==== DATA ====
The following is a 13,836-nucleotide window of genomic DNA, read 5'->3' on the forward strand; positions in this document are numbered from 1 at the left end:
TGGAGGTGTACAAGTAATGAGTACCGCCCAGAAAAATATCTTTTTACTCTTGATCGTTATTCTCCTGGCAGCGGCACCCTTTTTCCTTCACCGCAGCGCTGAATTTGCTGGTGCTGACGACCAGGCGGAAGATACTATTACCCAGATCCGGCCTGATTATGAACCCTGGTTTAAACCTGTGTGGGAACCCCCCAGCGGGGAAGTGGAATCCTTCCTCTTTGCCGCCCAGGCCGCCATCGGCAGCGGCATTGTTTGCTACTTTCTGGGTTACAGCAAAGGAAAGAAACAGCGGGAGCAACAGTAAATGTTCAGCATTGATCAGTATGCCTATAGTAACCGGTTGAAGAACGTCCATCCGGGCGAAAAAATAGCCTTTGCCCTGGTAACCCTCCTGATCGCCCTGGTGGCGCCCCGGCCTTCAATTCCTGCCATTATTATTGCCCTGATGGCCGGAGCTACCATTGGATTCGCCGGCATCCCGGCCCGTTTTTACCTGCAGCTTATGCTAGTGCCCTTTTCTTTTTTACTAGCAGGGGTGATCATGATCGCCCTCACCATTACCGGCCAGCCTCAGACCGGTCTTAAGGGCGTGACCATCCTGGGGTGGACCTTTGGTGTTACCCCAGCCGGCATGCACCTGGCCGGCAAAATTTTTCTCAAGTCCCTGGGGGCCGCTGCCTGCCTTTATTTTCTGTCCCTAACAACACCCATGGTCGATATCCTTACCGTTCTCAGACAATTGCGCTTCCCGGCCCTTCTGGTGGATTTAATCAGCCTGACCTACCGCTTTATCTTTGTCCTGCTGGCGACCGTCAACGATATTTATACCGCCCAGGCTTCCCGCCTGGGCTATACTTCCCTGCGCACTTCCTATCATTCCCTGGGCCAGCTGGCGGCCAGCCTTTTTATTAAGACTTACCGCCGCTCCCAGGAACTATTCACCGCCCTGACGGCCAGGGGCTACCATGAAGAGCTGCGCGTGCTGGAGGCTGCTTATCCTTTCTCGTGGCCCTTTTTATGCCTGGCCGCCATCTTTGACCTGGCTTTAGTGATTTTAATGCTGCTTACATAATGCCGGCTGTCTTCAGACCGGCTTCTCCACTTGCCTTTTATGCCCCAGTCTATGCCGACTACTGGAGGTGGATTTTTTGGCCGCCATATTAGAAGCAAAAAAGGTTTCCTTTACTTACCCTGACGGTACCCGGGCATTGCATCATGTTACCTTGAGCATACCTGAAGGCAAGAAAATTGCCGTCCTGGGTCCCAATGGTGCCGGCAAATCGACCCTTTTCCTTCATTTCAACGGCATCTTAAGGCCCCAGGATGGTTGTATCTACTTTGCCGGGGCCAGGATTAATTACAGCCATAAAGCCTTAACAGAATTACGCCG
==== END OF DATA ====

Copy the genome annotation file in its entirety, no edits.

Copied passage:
The following is a 13,836-nucleotide window of genomic DNA, read 5'->3' on the forward strand; positions in this document are numbered from 1 at the left end:
TGGAGGTGTACAAGTAATGAGTACCGCCCAGAAAAATATCTTTTTACTCTTGATCGTTATTCTCCTGGCAGCGGCACCCTTTTTCCTTCACCGCAGCGCTGAATTTGCTGGTGCTGACGACCAGGCGGAAGATACTATTACCCAGATCCGGCCTGATTATGAACCCTGGTTTAAACCTGTGTGGGAACCCCCCAGCGGGGAAGTGGAATCCTTCCTCTTTGCCGCCCAGGCCGCCATCGGCAGCGGCATTGTTTGCTACTTTCTGGGTTACAGCAAAGGAAAGAAACAGCGGGAGCAACAGTAAATGTTCAGCATTGATCAGTATGCCTATAGTAACCGGTTGAAGAACGTCCATCCGGGCGAAAAAATAGCCTTTGCCCTGGTAACCCTCCTGATCGCCCTGGTGGCGCCCCGGCCTTCAATTCCTGCCATTATTATTGCCCTGATGGCCGGAGCTACCATTGGATTCGCCGGCATCCCGGCCCGTTTTTACCTGCAGCTTATGCTAGTGCCCTTTTCTTTTTTACTAGCAGGGGTGATCATGATCGCCCTCACCATTACCGGCCAGCCTCAGACCGGTCTTAAGGGCGTGACCATCCTGGGGTGGACCTTTGGTGTTACCCCAGCCGGCATGCACCTGGCCGGCAAAATTTTTCTCAAGTCCCTGGGGGCCGCTGCCTGCCTTTATTTTCTGTCCCTAACAACACCCATGGTCGATATCCTTACCGTTCTCAGACAATTGCGCTTCCCGGCCCTTCTGGTGGATTTAATCAGCCTGACCTACCGCTTTATCTTTGTCCTGCTGGCGACCGTCAACGATATTTATACCGCCCAGGCTTCCCGCCTGGGCTATACTTCCCTGCGCACTTCCTATCATTCCCTGGGCCAGCTGGCGGCCAGCCTTTTTATTAAGACTTACCGCCGCTCCCAGGAACTATTCACCGCCCTGACGGCCAGGGGCTACCATGAAGAGCTGCGCGTGCTGGAGGCTGCTTATCCTTTCTCGTGGCCCTTTTTATGCCTGGCCGCCATCTTTGACCTGGCTTTAGTGATTTTAATGCTGCTTACATAATGCCGGCTGTCTTCAGACCGGCTTCTCCACTTGCCTTTTATGCCCCAGTCTATGCCGACTACTGGAGGTGGATTTTTTGGCCGCCATATTAGAAGCAAAAAAGGTTTCCTTTACTTACCCTGACGGTACCCGGGCATTGCATCATGTTACCTTGAGCATACCTGAAGGCAAGAAAATTGCCGTCCTGGGTCCCAATGGTGCCGGCAAATCGACCCTTTTCCTTCATTTCAACGGCATCTTAAGGCCCCAGGATGGTTGTATCTACTTTGCCGGGGCCAGGATTAATTACAGCCATAAAGCCTTAACAGAATTACGCCG